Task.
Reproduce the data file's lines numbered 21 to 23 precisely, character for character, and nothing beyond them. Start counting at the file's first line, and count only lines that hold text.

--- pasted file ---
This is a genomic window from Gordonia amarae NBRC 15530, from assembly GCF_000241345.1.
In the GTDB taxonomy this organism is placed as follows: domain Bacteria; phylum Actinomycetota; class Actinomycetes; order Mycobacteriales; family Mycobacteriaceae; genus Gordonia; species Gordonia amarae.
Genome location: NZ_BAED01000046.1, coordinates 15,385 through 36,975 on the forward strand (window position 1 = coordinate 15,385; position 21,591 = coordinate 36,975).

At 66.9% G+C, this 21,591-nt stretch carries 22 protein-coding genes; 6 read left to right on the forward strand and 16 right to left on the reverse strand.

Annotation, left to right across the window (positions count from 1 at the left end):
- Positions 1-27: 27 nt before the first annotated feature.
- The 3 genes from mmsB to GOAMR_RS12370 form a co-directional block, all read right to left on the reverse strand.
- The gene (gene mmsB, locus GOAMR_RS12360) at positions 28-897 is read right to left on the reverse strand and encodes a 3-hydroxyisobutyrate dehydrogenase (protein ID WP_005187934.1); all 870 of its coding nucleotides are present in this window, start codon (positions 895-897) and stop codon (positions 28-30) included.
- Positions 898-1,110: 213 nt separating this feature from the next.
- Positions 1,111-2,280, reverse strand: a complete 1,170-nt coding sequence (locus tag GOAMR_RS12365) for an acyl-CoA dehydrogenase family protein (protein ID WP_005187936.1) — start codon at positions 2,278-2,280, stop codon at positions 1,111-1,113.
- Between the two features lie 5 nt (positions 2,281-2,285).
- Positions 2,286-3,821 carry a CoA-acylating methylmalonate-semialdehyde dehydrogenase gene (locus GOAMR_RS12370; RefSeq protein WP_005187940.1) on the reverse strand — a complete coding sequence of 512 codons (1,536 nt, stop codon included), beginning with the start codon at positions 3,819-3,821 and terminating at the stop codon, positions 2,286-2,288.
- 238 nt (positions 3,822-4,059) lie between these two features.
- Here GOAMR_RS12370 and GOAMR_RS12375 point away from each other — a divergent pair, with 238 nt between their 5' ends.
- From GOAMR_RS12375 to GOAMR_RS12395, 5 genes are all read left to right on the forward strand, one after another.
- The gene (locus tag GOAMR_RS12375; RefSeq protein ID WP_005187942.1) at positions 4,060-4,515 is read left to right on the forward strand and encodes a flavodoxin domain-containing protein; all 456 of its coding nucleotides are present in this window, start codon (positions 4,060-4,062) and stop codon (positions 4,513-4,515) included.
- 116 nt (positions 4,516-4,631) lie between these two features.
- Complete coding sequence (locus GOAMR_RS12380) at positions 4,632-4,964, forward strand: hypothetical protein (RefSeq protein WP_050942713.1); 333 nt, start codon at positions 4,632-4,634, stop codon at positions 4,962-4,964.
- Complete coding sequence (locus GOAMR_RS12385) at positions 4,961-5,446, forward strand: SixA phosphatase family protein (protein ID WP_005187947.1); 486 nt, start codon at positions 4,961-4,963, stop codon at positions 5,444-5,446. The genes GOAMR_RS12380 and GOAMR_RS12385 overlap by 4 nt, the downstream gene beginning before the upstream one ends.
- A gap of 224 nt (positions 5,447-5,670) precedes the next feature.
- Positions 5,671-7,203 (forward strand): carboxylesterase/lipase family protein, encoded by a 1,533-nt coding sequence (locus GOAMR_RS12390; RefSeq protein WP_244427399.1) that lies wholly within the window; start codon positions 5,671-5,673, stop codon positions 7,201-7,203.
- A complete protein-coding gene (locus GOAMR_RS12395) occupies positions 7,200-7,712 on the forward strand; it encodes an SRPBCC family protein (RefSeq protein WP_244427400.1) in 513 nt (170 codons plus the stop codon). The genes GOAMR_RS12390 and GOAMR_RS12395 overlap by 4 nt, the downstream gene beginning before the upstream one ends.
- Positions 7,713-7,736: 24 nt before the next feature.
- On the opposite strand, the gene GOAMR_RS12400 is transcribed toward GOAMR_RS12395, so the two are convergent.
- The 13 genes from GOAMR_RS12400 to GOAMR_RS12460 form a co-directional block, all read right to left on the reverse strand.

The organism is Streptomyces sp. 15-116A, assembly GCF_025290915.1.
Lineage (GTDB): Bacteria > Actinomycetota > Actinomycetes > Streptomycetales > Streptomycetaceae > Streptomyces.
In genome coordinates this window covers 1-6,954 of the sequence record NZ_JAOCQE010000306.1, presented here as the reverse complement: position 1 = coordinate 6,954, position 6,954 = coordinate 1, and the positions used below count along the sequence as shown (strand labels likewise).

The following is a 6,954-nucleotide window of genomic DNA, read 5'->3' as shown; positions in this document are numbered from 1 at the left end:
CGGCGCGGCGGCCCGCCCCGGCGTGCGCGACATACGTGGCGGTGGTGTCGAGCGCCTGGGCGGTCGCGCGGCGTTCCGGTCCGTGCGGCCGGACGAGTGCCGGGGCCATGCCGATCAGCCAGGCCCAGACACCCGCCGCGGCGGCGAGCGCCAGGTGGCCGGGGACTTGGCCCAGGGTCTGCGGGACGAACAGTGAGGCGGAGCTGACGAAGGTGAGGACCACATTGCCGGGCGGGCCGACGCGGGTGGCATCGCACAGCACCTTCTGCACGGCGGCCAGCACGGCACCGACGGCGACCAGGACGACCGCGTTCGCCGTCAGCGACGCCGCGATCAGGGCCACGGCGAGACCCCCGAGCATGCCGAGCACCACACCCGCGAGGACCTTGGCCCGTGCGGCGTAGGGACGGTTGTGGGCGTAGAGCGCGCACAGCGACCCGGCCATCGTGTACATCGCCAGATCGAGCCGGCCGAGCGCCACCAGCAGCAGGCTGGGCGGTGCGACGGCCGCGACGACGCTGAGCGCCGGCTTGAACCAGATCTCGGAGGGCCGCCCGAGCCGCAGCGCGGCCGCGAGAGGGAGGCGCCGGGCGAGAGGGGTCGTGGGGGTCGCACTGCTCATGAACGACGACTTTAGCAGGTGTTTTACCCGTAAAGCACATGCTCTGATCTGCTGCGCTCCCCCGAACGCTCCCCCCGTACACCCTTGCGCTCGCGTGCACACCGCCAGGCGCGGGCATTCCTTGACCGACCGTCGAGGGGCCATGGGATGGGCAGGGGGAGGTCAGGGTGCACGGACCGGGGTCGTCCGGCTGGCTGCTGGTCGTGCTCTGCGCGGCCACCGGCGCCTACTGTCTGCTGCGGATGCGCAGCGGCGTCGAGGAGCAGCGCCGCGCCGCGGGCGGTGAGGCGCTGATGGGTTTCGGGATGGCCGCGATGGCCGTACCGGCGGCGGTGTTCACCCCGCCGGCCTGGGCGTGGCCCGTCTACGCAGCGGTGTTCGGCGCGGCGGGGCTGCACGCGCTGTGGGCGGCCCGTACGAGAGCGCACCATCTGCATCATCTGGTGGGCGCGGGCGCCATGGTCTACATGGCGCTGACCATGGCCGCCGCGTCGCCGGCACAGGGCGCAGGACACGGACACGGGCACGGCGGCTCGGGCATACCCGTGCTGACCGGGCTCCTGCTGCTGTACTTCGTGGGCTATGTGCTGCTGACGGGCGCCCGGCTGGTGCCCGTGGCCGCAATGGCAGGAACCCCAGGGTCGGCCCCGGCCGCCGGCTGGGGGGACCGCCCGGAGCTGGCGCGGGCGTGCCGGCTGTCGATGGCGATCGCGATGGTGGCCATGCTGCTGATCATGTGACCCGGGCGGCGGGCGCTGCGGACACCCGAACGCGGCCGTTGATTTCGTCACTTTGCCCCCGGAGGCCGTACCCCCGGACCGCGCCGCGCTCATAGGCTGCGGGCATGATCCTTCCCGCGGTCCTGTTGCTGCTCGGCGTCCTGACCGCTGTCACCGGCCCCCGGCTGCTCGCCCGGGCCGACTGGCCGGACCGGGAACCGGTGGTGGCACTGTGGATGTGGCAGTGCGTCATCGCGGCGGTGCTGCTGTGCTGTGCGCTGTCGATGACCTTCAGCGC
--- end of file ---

- Positions 5,671-7,203 (forward strand): carboxylesterase/lipase family protein, encoded by a 1,533-nt coding sequence (locus GOAMR_RS12390; RefSeq protein WP_244427399.1) that lies wholly within the window; start codon positions 5,671-5,673, stop codon positions 7,201-7,203.
- A complete protein-coding gene (locus GOAMR_RS12395) occupies positions 7,200-7,712 on the forward strand; it encodes an SRPBCC family protein (RefSeq protein WP_244427400.1) in 513 nt (170 codons plus the stop codon). The genes GOAMR_RS12390 and GOAMR_RS12395 overlap by 4 nt, the downstream gene beginning before the upstream one ends.
- Positions 7,713-7,736: 24 nt before the next feature.